Fox, Paula; Keith, Eros; The Slave Dancer, Bradbury Press,1973, historical fiction, 5th - 8th, rate: 4.5, lexile 970L

The story is set in 1840. The main character, Jessie, is about 13 years old and can play the fife. One day he is kidnapped and it taken aboard a slave ship. His role is to play the fife for the slaves they capture so the slaves will stay in “shape” and look decent to sell. Jessie witnesses what the slaves have to endure and the horrible conditions they are forced to live in.

I rate...more
Christe
This is a very well-written book. I am unhappy because of all the not-great reviews it is getting. However, it was definitely not what I expected, so some of those reviews are understandable. Once you get into this story, though, it is VERY hard to put down. There are some violent scenes, but , being told through a child's eyes, it's not as bad as it could be. The main character, Jessie, is a boy from the South who lives with his mother and sister. He loves to wander the city playing his fife, e...more
Leila Brooke
I am still in the middle of reading this book, and I have to say, I really am enjoying it so far.Lots of people I know do not enjoy reading this book, mostly because they either think it's too boring or too wordy. I agree, that there are many hard words in this book, and whenever I read it I actually keep a dictionary beside me, but I think this would be enjoyable to a person who likes historical books.
I wouldn't actually recommend this book to just anyone, however, because it does tend to get...more
Matt
Well written and powerful, this story of a boy kidnapped from New Orleans and taken on a slave ship does not shrink from portraying the horror of the Middle Passage (or, though not discussed as much, the horror of slavery writ large). The prose is carefully crafted and I admire the book, but I was kept a little at a distance because of the choice to have the protagonist be a white person. That's one valid way of telling this story, but that authorial decision maintained the enslaved people as an...more
Tabi Lancina
This book is about a thirteen year old white boy who is kidnapped and taken onto an African American slave ship where he is forced to play music for the slaves. He is taken from his world of freedom and witnesses first hand what it was like for black people in that time. This is a good book for kids to understand how privileged they are to have freedom and to also learn about the history of slavery, even though it isn't a true story, it is very realistic. I think this book would be good to read...more
Ruth E.
1974 Newbery winner - Author/illustrator Paula Fox - The story of a young boy who is kidnapped and taken on a slave ship to Africa. The slaves will be brought back to America for sale. His job is to play a flute to so the slaves will dance for exercise. This is the story of his journey there and back. The ship is ship-wrecked and the only surviviors is the young boy,Jessie Bollier, and a young African boy. They end up in Mississippi rescued by a runaway slave who send the young black boy on the...more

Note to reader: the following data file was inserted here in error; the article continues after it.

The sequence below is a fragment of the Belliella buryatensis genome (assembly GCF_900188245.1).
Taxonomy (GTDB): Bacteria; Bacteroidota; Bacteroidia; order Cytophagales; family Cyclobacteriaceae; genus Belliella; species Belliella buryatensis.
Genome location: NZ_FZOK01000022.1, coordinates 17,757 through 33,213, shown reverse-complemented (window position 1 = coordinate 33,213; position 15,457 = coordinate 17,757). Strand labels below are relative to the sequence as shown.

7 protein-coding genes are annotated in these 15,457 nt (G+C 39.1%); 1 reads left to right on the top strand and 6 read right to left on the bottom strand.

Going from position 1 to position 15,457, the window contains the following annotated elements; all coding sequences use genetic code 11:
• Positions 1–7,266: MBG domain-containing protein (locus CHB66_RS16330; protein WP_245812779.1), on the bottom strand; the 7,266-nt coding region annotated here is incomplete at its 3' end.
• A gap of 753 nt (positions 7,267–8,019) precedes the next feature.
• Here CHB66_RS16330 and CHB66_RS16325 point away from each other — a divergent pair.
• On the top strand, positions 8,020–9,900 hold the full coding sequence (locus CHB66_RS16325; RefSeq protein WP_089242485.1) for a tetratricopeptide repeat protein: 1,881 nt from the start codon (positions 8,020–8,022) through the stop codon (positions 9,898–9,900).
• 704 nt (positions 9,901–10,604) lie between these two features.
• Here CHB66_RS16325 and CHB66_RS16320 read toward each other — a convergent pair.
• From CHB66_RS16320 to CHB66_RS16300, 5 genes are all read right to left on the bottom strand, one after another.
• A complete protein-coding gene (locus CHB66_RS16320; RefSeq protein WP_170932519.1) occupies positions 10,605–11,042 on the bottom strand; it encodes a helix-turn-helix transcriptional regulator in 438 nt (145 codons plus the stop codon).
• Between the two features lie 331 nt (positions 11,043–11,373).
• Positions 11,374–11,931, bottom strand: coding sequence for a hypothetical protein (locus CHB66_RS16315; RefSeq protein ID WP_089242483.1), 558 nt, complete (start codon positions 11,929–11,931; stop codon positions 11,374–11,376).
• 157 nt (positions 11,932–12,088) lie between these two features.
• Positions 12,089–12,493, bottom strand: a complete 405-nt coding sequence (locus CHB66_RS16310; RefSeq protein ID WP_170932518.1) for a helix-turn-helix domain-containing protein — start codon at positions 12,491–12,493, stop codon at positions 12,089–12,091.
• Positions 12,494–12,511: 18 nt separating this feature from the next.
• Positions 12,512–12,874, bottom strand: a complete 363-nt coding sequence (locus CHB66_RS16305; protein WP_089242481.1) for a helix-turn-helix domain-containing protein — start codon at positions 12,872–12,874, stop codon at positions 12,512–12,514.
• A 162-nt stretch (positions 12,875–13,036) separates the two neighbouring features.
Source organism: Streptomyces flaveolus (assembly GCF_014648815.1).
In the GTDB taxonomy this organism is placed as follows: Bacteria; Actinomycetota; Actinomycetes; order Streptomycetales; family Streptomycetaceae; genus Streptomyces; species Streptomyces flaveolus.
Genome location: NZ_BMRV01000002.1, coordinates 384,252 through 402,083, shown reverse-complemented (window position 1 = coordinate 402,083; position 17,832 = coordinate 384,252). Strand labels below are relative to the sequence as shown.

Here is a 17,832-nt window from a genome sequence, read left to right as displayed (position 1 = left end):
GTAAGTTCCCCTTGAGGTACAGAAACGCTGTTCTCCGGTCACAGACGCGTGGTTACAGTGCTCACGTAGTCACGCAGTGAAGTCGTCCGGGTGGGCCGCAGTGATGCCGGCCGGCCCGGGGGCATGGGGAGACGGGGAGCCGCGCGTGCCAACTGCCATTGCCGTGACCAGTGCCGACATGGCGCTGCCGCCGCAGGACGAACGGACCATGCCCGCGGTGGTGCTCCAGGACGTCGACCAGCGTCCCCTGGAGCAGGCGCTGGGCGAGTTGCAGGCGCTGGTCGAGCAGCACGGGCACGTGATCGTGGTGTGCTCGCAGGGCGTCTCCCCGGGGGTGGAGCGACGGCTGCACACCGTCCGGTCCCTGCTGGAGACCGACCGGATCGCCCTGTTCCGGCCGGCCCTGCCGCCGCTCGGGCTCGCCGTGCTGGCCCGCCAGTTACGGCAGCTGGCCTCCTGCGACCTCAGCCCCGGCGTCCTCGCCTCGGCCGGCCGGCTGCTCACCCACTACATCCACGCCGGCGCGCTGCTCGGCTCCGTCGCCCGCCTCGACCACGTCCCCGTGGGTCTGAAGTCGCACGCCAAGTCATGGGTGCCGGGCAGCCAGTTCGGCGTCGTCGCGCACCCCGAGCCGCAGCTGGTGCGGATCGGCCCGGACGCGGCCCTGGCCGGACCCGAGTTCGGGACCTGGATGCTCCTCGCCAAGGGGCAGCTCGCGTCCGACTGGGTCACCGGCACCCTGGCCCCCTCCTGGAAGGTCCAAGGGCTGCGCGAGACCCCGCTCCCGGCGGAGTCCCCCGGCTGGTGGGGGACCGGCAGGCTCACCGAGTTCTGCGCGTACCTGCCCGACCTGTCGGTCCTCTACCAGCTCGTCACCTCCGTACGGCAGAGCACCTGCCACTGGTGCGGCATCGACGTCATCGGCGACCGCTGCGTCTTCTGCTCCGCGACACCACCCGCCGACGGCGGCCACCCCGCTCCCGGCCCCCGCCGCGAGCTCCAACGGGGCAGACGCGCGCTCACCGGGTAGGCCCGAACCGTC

Ashley Gor
Please, whoever the editor is for this book, please EDIT PROPERLY
there were so many sentences I can name during the first 50 pages or so that need serious help
I love the idea and plot and characters but honestly it's so horribly written that my brain can't handle it anymore
please help I need a book that I won't drop for once
I bet I would've loved this book if it was written properly.
But I'll keep going because I love the plot and characters
I'll probably die of bad writing
But I don't know if it w...more
Josiah
"You have no idea how much you can get used to".

―Benjamin Stout, The Slave Dancer, P. 24

One just gets a feeling about certain books. Even before reading them, it's as if one can already sense the magnitude of the story, can tell that the reading experience about to be had is so big and important that simply by encountering it firsthand, one has charted new personal territory, has plugged into a culture of great literature that extends back through human history further than we know. The Slave...more
Renate
I'm really getting to be a fan of Paula Fox - this is the second of her novels that I've read in the last month or so. The other, "Desperate Characters", was aimed at adults, and this one is geared primarily towards young adolescents. The story takes place in 1840 and the narrator is a sympathetically portrayed 13-year-old New Orleans boy called Jessie, who's kidnapped from the docks and forced to work on a slave ship, hauling buckets of waste and playing the fife while the captive Africans are...more
Katharine Ott
"In a hinged wooden box upon the top of which was carved a winged fish, my mother kept the tools of her trade." Another Newbery Medal recipient (1974)and another winner of a book. In "The Slave Dancer," Paula Fox writes a grim, but gripping story detailing a horrific voyage of the slaver "The Moonlight." Young Jessie is press-ganged from his neighborhood in the Vieux Carre of New Orleans and endures several months of appalling treatment as he is put to work on the sorry ship.

This story takes pla...more
Grace
I couldn't get much of a grip on the main character, Jessie, until the part called "The Spaniard.” It clicked when someone asked him how he felt about slavery and he responded, "I don't know." I'm not entirely sure why, but suddenly his character clicked. Maybe it's because he didn't have a perfect answer, like he definitely would've in any other story. His character had very human flaws. But I feel like Fox didn’t add as much of Jessie’s emotions and thoughts as she could’ve at parts that reall...more
Emily